Wednesday, May 8, 2013

Computation complexity makes beating Renaissance's Medallion not easy

Presumably the best hedge fund in the history - Renaissance Technologies' Medallion Fund - has averaged 35% annual return after fees over 11 year.

Since RenTec shares approximately 40% of the profits generated by the fund on top of the 5% annual management fee, gross returns should be closer to 50% per year.

I have been wondering how hard it is to generate such high returns independent on market conditions. As I mentioned some time ago, with the perfect future knowledge you can achieve virtually any return you want ;)

Unfortunately, even if one is able to score big once, repeating the success may be challenging - take John Paulson's story as a cautionary example.

Hence, Medallion's persistence is even more interesting.

As an experiment I attempted to generate purely random investment strategy that satisfies tree criteria:
  1. annual strategy return is positive
  2. annual strategy return is higher than market return over the same period
  3. annual strategy return is 50% per year or slightly higher
These three conditions must be met at any time.

The strategy tested operated on S&P500 index.

Fig. Random Test - price, daily returns, volatility, returns 1Y, difficulty

Even that 50% annual return is minuscule in comparison with the maximum theoretical return, generating successful strategy may be quite computationally challenging at times. Over the last 4 years, the complexity varied by some 17 000 (seventeen thousand times)!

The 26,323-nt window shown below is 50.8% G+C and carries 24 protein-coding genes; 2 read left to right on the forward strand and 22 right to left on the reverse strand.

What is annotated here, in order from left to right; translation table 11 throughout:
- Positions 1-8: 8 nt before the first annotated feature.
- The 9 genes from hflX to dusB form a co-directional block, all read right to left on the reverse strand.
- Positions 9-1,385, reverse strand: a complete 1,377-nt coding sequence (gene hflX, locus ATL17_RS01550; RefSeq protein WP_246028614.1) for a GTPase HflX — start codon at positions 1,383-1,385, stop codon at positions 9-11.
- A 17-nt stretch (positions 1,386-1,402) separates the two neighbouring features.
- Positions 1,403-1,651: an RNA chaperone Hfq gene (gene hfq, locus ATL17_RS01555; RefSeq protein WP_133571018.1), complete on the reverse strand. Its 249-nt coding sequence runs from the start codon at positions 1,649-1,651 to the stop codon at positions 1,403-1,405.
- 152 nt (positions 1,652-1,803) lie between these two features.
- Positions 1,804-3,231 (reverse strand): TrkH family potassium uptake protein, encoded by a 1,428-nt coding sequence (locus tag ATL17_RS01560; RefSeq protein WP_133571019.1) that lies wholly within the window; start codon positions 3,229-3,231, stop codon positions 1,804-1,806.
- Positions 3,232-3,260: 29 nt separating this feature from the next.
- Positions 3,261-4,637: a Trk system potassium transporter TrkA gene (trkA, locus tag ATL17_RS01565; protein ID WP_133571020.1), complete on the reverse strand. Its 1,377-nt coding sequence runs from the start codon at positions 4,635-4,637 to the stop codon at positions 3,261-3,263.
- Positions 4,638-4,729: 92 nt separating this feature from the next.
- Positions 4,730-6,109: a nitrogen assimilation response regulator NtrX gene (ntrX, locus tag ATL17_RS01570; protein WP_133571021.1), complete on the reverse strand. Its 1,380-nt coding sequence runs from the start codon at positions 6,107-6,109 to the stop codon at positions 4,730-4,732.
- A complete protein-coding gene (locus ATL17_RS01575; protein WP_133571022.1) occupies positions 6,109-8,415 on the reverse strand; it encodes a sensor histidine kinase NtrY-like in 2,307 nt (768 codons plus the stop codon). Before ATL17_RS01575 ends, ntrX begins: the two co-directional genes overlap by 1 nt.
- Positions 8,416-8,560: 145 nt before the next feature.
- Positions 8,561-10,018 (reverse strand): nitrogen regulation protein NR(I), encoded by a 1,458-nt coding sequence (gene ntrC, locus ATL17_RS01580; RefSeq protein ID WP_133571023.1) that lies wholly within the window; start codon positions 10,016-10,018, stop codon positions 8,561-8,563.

Fig. Maximum Theoretical vs Desired Returns 1Y

Fig. Random Test - difficulty of generating desired strategy

In addition, even that complexity is inversely correlated with volatility, the correlation is not perfect:

> cor(returns[,"intensity"],tail(v.year,l),method="kendall")
[1] -0.8658321

Definitely market volatility makes generating high returns easier, but seems not to be the only factor at play.

Note: the strategy was generated on the daily data, while Medallion most probably operates in the HFT regime. Higher frequency increases the maximum theoretical return and - at least theoretically - makes generating higher returns easier.

Fig. Random Test - Volatility

It is also worth mentioning that the market conditions over the recent 9 months seem to paradoxically be pretty challenging for generating high returns. What's more, complexity has been increased for quite some time now. 

Is Fed/ECB/BoJ's quantitative easing responsible for that? Is it possible that this situation leads to the herding behavior among investors? What will happen when they start unwinding positions in a situation when assessment of liquidity may be misleading for high activity of high frequency traders?

Fig. S&P500 over 30 years - note falling volume

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